having a good character will enable pupils to:
After analysing the various virtues and linking them with Drama learning objectives and particular schemes of work, I decided to focus on two specific virtues:
Rationale: The University of Kent looked at the skills required by graduates based on a number of surveys undertaken by Microsoft, Target Jobs, the BBC, Prospects, NACE and AGR and other organisations. They summarised that teamwork was second only to verbal communication skills in its desirability. Other studies consistently show the same top two soft skills that employers are looking for in candidates.
This means that an improvement in this skill will add value to Drama lessons for KS3 pupils who do not go on to study Drama at KS4.
Additionally, when pupils first start Drama in year 7, team working skills are often at the heart of any behaviour management problems that arise. This applies equally to high achievers as well as the less able with high achievers often getting very frustrated that their mark depends on other pupils effort and behaviour. An improvement in this skill usually comes over time as pupils make the link themselves, but some pupils do continue to struggle with it throughout their Drama studies. A more stable development of this virtue in year 7 would give all pupils the opportunity to progress even further in other Drama skills that cannot be explored fully without adequate teamwork skills thus leading to higher achievement overall.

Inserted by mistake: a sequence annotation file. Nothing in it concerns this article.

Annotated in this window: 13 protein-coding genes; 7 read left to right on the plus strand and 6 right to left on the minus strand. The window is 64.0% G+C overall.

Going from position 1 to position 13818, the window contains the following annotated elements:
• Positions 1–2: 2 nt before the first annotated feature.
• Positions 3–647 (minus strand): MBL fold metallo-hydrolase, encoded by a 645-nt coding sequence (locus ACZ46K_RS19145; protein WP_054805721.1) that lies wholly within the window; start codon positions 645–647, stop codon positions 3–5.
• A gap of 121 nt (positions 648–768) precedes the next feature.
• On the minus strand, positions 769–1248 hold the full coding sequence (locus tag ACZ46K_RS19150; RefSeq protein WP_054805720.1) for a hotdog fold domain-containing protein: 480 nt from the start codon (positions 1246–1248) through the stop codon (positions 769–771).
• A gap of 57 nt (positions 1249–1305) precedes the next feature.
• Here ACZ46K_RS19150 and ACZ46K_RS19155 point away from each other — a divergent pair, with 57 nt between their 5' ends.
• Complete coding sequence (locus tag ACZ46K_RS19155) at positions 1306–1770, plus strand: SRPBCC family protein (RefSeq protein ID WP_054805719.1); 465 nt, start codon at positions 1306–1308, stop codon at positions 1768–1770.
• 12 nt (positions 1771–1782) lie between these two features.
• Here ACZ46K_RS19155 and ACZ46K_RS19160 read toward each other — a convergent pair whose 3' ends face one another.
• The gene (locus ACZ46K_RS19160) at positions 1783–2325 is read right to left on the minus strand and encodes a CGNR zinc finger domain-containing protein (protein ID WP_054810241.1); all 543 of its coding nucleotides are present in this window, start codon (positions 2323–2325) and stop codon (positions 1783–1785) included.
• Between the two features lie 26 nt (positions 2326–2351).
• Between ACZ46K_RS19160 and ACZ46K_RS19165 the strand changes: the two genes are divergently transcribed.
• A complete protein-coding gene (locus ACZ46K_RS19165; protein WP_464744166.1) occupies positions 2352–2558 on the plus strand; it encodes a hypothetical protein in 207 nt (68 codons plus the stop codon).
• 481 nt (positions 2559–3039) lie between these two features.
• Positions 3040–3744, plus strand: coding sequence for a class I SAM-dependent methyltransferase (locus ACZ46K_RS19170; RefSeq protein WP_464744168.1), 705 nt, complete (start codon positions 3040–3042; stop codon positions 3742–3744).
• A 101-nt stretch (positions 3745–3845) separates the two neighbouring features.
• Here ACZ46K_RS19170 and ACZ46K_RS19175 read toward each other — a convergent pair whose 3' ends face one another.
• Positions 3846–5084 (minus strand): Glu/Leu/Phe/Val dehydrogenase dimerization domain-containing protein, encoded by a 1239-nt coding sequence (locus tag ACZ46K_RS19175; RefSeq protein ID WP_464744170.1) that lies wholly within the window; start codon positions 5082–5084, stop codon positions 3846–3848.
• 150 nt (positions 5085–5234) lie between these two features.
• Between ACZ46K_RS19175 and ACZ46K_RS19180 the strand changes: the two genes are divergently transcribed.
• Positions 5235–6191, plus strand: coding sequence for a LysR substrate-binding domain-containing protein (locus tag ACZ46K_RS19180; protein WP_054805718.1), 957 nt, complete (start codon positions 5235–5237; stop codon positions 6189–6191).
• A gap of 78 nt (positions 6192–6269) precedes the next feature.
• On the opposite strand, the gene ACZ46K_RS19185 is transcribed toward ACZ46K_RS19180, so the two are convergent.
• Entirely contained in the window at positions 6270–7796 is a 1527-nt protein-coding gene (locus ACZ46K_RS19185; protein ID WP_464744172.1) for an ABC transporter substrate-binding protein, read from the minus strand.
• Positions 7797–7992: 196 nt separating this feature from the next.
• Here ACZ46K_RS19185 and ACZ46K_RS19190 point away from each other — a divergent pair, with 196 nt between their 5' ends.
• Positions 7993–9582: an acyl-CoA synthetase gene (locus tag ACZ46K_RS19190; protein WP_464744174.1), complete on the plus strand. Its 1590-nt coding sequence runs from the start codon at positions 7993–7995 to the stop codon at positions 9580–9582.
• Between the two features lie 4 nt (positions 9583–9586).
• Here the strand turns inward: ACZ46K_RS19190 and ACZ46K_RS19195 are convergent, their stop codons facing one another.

Action: Whilst I often draw parallels to the world of work colloquially, I have never taught teamwork as a specific skill as the majority of pupils eventually make the link themselves. I decided to take a stepped approach to its introduction: